Communications in Information and Systems
Volume 2 (2002)
Generalised minimum variance control of queues in packet switching networks
Pages: 385 – 398
The design of rate allocation and queue length control in computer networks is treated as a stochastic optimal control problem. The performance index is chosen to achieve a tradeoff between minimising the queue length fluctuations and reducing fluctuations in the sending rate while fully utilising the available bandwidth. Simple, practically realisable optimal control schemes comprising queue length feedback and available bandwidth feedforward are obtained for both LANs and WANs. Also an adaptive scheme is proposed where the auto-regressive parameters of the traffic, needed for gain calculations, are estimated by an LMS algorithm. Discrete event simulations are carried out to verify the fluid-flow models used in developing the controllers, to compare their performance against PI controllers proposed previously, and to study the effect of self-similar traffic. Two key results are obtained. First, queue-length variance, and hence potentially packet losses, are much smaller for the optimal feedforward controller than for the PI controller. Second, in contrast to uncontrolled queues, the queue length variance decreases with increasing Hurst parameter for self-similar traffic.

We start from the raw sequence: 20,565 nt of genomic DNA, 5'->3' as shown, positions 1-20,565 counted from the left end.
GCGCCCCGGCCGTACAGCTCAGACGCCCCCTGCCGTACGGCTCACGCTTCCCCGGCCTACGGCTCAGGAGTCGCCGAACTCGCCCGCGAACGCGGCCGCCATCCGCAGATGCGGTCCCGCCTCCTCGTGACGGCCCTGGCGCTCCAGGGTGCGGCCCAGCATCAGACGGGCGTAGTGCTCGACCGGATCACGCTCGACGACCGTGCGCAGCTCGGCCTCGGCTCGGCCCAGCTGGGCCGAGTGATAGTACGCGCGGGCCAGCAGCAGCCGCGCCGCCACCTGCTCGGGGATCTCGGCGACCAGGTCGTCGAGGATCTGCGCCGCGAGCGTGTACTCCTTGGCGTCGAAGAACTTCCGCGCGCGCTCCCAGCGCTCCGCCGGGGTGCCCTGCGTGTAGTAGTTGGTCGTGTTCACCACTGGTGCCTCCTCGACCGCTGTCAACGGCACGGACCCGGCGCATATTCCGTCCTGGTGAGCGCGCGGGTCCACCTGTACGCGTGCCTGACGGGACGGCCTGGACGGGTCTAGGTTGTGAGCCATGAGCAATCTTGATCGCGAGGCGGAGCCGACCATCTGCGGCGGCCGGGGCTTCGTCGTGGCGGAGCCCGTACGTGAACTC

congestion control, rate control, adaptive scheme, TCP/IP networks